warmer water periods. One mistake many anglers make during this period
is working the bait to slow. Summer is a time for speed. 

Bottom bouncing is a whole book or at least several articles to do it
justice. It has become the rig of choice when conditions permit for many
of the top touring pros. It has been my rig of choice for over eight
years. However, I have in a few rare instances seen when it was not the

Here are some basics about the rig. I use a thirty inch snell, either
with blades or plain, rigged with three #4 hooks, spaced two and one
half inches apart, tipped with a big stretched crawler. For the spinner
set up, I use a Quick Change  clevis placed behind (nearest the rod tip)
five or six 5mm beads. A favorite bead color arrangement for me is
alternating red and green. I have no earth shaking theories on beads,
they all seem to work fairly good. Basically, I feel they keep the
spinner from being to close to the hooks. Granted, I am sure other pros
can offer theories like match the hatch or have some red in the
arrangement to emulate the look of flared gills, but for me I have not
been able to determine any significant differences. 

For blades, you canít go wrong with hammered nickel, brass, gold or
colors such as orange, fuscia, purple, chartreuse, white, and black I
carry three styles, mainly Colorados and Indianas, but also willow
leafs. A variety of sizes to cover all situations is necessary, with
more of the bigger sizes such as 4ís through 6ís. The fish will tell you
what they want. It is a good idea for everyone in the boat to start with
a different color and then go to the ďhot one.Ē 

As I said earlier, the rig and jig go hand in hand. However there are
times when a jig is the best way to fly. One these occasions is when the
sonar lights up like a Christmas tree while cruising a mid to deep hump.
Especially if the crest of the hump is on the small side, about the size
of a small house. 

Vertical jigging can be the hot ticket here. Pick them off one at time.
Mark one, fish it, catch it, and move to the next mark. Works great.
However, the downside is that for the most part my sonar lights up only

The point is that when fish are concentrated and markable, you have the
perfect situation to vertical jig. Now this could be like the on the
hump I just mentioned, or other locations
like the tips of points, or tucked tight on an inside turn. Wherever
fish are grouped and markable. 

For vertical jigging in this manner, I use a relatively short rod,
keeping the jig closer to the boat and in the transducer cone, such as a
St. Croix PS60MF. For reels, I like the Shimano Solstace 2000 with the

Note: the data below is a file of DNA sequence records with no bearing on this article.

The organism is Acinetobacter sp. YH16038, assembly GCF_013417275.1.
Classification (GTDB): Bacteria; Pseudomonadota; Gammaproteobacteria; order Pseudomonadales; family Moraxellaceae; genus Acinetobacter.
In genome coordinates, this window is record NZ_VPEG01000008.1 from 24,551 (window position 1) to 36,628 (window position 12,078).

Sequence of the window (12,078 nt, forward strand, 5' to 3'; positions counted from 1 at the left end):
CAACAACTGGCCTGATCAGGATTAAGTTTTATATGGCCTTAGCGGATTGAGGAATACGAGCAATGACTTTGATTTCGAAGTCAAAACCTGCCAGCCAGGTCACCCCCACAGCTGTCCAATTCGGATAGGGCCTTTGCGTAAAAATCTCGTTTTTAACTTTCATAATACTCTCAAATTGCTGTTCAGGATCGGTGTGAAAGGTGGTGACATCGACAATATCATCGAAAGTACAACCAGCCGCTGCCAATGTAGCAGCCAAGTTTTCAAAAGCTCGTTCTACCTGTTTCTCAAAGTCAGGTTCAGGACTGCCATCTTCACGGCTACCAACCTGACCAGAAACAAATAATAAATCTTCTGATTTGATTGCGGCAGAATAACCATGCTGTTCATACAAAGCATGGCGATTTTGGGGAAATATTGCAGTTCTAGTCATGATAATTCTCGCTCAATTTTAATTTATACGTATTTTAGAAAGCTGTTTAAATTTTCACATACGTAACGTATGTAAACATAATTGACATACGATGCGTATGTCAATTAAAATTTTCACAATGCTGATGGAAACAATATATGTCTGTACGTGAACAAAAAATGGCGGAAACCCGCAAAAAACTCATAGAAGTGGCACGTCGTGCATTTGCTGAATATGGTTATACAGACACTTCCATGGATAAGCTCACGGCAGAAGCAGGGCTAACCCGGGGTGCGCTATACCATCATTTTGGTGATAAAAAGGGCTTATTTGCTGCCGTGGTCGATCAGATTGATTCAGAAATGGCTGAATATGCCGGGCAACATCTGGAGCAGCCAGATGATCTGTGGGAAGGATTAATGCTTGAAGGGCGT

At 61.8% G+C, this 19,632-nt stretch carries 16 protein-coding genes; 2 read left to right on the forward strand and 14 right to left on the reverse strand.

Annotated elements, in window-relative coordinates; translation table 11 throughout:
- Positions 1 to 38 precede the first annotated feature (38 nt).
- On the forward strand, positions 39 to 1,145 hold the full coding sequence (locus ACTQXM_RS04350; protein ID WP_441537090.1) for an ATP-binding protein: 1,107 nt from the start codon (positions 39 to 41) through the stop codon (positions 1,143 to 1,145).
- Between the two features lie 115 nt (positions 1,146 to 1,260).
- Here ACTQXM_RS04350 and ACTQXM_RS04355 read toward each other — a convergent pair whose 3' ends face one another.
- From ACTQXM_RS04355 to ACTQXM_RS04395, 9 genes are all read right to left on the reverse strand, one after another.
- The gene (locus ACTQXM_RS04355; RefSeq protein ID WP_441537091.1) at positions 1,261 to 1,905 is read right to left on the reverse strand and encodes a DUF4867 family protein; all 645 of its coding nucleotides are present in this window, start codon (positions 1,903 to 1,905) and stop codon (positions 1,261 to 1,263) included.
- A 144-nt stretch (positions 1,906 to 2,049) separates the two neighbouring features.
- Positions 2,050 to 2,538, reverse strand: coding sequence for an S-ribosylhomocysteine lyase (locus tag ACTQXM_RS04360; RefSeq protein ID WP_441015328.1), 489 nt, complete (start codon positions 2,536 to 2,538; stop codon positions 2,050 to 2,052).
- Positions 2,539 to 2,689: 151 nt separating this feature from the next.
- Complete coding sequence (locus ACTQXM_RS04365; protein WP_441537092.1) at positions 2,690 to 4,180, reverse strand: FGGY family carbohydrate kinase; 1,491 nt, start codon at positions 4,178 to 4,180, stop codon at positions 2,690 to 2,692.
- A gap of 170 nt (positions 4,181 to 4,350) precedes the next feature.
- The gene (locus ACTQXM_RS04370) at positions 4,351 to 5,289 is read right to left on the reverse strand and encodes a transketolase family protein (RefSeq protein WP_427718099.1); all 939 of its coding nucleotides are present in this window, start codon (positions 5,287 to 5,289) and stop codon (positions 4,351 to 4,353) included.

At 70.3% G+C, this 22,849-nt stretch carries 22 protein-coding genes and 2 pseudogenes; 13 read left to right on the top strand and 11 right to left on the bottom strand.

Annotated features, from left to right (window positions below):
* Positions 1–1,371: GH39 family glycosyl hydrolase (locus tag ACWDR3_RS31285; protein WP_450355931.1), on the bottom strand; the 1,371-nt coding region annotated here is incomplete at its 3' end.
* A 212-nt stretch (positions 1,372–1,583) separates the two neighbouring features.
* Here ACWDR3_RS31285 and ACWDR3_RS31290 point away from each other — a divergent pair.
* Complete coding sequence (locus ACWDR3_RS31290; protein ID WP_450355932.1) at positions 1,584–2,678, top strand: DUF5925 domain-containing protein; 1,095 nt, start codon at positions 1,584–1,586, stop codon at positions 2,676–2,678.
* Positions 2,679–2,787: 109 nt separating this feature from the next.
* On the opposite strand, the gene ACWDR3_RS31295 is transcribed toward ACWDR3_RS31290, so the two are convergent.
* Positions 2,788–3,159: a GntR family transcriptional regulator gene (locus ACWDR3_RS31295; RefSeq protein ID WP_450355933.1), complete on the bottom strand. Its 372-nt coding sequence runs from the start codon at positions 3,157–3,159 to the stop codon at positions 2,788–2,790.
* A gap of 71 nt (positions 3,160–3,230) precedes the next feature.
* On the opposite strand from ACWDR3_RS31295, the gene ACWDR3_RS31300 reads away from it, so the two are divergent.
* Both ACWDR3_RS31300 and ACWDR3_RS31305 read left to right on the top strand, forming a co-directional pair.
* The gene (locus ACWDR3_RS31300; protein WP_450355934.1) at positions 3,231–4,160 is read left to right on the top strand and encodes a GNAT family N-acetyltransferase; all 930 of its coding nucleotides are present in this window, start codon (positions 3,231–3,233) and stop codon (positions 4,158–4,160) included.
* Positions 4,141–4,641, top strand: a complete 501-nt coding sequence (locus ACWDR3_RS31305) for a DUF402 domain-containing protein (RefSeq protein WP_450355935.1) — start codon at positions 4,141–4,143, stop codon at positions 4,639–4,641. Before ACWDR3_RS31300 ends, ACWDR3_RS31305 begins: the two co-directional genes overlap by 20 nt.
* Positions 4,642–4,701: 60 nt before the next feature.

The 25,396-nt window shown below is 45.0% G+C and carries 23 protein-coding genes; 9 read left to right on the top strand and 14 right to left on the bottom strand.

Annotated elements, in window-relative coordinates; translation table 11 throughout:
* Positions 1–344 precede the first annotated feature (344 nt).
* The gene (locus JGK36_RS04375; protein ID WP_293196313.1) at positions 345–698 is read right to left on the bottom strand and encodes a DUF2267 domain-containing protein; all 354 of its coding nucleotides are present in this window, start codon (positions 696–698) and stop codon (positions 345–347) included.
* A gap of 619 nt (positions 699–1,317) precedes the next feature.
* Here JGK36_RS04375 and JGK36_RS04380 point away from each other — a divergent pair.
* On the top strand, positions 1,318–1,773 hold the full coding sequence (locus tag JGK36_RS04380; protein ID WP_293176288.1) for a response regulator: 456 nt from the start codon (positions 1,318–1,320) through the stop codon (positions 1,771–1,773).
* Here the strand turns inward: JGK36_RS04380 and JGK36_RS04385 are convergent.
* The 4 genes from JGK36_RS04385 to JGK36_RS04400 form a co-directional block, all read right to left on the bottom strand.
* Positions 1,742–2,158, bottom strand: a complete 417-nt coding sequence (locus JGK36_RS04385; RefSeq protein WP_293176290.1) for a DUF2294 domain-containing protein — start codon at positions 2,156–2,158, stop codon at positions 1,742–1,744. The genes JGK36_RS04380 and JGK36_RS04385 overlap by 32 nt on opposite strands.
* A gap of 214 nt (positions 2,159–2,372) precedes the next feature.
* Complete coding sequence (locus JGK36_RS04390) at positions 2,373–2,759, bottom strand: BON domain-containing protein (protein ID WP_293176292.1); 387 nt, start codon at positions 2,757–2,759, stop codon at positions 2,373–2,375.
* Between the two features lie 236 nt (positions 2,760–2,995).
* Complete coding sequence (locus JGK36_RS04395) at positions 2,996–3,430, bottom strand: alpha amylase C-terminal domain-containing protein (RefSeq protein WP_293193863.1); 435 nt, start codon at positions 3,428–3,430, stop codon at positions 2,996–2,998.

rear drag and the fighting lever which quickly allows you to increase or
decrease the amount of resistance. A premium six pound test works great
in this situation. 

Finally, but no less important is throwing artificials. This is a big
fish presentation best worked on off shore shallow humps. I find that it
works great on humps that top off near the surface down to about eight
feet. Granted it also works well on weedlines and along rock shorelines,
but the Woods in our area is mostly rock, the weeds are in the bays and
I find the bulk of the population to be using main lake structures.
Donít get the wrong idea, there are some fish in the bays, just not
great numbers. 

I will work a variety of baits for this presentation such as Husky
Jerks, smaller spinner baits, and Shad Raps. My experience has shown
that a # 9 Shad Rap to be a top producer. Even though the # 9 will run
about ten feet deep, casting it to much shallower water is no problem.
Just nurse it out from the shallows, always ticking the bottom, keeping
an ever delicate hand so as not to plant itself in the rocks. With
practice, you will learn to quickly feel when the bait starts to become
lodged, do not pull,  but let the line go slack, and the bait should
float up. 

I got my hand on some new Rapala Risto Raps and had good success with
them as well. Going to load up with these before I head north. 

As I have said, this is a big fish pattern, not a numbers game.
Generally, I have found  that there will be a few fish of quality or a
really big sow, or none at all. This is the reason, Iíll devote some
part of each day to working this pattern. Furthermore, catching walleyes
casting is as good as it gets. 

Remember there are no absolutes in walleye fishing, there are only
guidelines. These methods and presentations have worked for me, and have
risen to the top of my arsenal because of their results. 

 But, to conclude, I would like to leave you with these thoughts that I
always keep in mind. If what you are doing isnít working, try something
else. If you are fishing shallow and not getting any action, fish
deeper. The point I want to make is that you have to be versatile and
creative. Donít die with a pattern or location that isnít producing.